Our state and city lost an extraordinary citizen last week, when my friend and partner Dan FitzGibbon passed at age 71.
Dan was a Columbus native who earned appointment to the U.S. Military Academy. While there, he listened spellbound to Gen. Douglas MacArthur’s farewell address to the Corps of Cadets on “Duty, Honor, Country,” the West Point motto whose words “dictate what you ought to be, what you can be, what you will be.” For Dan, this reinforced his own convictions.
Graduating in 1964, Dan served three years in Berlin. His duties included stints as a guard at Spandau, then housing the final three of the Nazi leaders convicted at Nuremburg (Speer, von Shirach, Hess). Dan’s future father-in-law, Bernard Meltzer—who became the nation’s premier labor law scholar—was one of the prosecutors who put them there.
Dan would talk about Spandau, MacArthur’s speech and other service memories with those interested. The exception was his combat experience in Vietnam, where (after graduating first in his Special Forces class) Dan served for 19 months in 1968 and 1969.
Like every veteran I’ve known, including a Marine Corps brother with three Vietnam tours, Dan was reticent to discuss what he did and saw in warfare. Many friends would first learn details of this courageous chapter of his life in 2005, when the Indiana Historical Society persuaded him to publish “To Bear Any Burden: A Hoosier Green Beret’s Letters from Vietnam.”
Most authors, certainly this one, cringe on reading things written in our 20s. Dan had no reason to about his “Letters from Vietnam,” sent to his parents. Narrative clarity accompanies remarkably mature observations, whether about people (including himself) or larger issues on the war. Occasional glimpses of the “20-something” holding the pen are humorous, not offensive, adding smiles to an insightful look at Vietnam through the eyes of one who was there.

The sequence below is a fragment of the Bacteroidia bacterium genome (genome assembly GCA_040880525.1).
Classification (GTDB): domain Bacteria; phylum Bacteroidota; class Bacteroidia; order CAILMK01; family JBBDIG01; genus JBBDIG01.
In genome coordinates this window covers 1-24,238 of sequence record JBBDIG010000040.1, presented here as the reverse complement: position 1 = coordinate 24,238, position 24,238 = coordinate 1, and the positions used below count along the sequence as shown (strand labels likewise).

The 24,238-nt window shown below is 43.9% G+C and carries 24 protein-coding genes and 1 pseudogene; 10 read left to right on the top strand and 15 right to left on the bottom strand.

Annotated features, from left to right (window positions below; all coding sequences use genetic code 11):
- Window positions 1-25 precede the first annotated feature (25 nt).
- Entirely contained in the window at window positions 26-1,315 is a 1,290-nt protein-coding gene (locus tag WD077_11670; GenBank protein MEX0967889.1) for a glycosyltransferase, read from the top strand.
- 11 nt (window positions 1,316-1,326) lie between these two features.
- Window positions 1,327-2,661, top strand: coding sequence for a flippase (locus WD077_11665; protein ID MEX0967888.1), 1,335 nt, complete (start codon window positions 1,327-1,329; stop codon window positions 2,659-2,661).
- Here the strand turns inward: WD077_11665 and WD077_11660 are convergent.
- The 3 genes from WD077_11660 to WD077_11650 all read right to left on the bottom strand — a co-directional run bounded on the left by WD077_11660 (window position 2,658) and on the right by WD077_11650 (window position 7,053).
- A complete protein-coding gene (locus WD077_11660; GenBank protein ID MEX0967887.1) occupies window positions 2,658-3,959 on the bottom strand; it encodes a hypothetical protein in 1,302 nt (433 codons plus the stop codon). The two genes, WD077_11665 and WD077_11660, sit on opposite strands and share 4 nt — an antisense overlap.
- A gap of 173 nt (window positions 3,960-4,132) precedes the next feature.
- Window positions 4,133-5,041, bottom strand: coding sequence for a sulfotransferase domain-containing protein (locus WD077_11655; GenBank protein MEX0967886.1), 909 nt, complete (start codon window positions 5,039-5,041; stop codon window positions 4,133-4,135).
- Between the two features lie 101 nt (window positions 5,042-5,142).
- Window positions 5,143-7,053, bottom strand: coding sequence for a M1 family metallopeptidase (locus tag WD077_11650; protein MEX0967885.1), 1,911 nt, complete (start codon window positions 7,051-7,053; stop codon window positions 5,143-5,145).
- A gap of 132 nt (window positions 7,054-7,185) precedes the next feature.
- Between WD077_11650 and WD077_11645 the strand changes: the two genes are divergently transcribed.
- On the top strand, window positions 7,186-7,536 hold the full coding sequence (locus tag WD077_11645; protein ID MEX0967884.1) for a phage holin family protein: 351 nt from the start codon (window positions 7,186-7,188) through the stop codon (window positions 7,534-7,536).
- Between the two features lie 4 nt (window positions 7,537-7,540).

Surprising no one but himself, Dan achieved superior scores on the LSAT and was admitted to Harvard Law School. He began in September 1969, the month I entered Harvard College. The campus was an epicenter of antiwar protest—outspoken, self-righteous, sometimes violent. Whatever its other claims to superiority, Harvard clearly led the Ivies in the superciliousness of many faculty and students, especially when the topic was Vietnam.
This was challenging for anyone who didn’t conform. It was surely particularly frustrating to Dan, who had actually served and knew what he was talking about. Yet he would graduate from Harvard Law with not only honors, but also the affection and admiration of his peers.
In 1974, now a law student myself, I met Dan when he returned to campus with other Indiana Harvard alums to interview candidates for clerkships at their Indianapolis firm. It was immediately apparent that Dan and his colleagues, including Navy veteran Bob Reynolds, were people with whom one wanted to practice. Dan, Bob and others would prove this true.
Dan was a great lawyer and exceptional human being. His community service included leading the Lawrence Township School Board; his service to the world included volunteer work in the former Soviet Union and over 20 other countries on legal reform.
One was blessed to know Dan, and honored to be considered his friend. The price for the blessing of knowing such people is our heartbreak when God calls them from our presence—so often, in our eyes, too soon—to dwell henceforth in His.•
Rusthoven, an Indianapolis attorney and graduate of Harvard College and Harvard Law School, was associate counsel to President Reagan. Send comments on this column to firstname.lastname@example.org.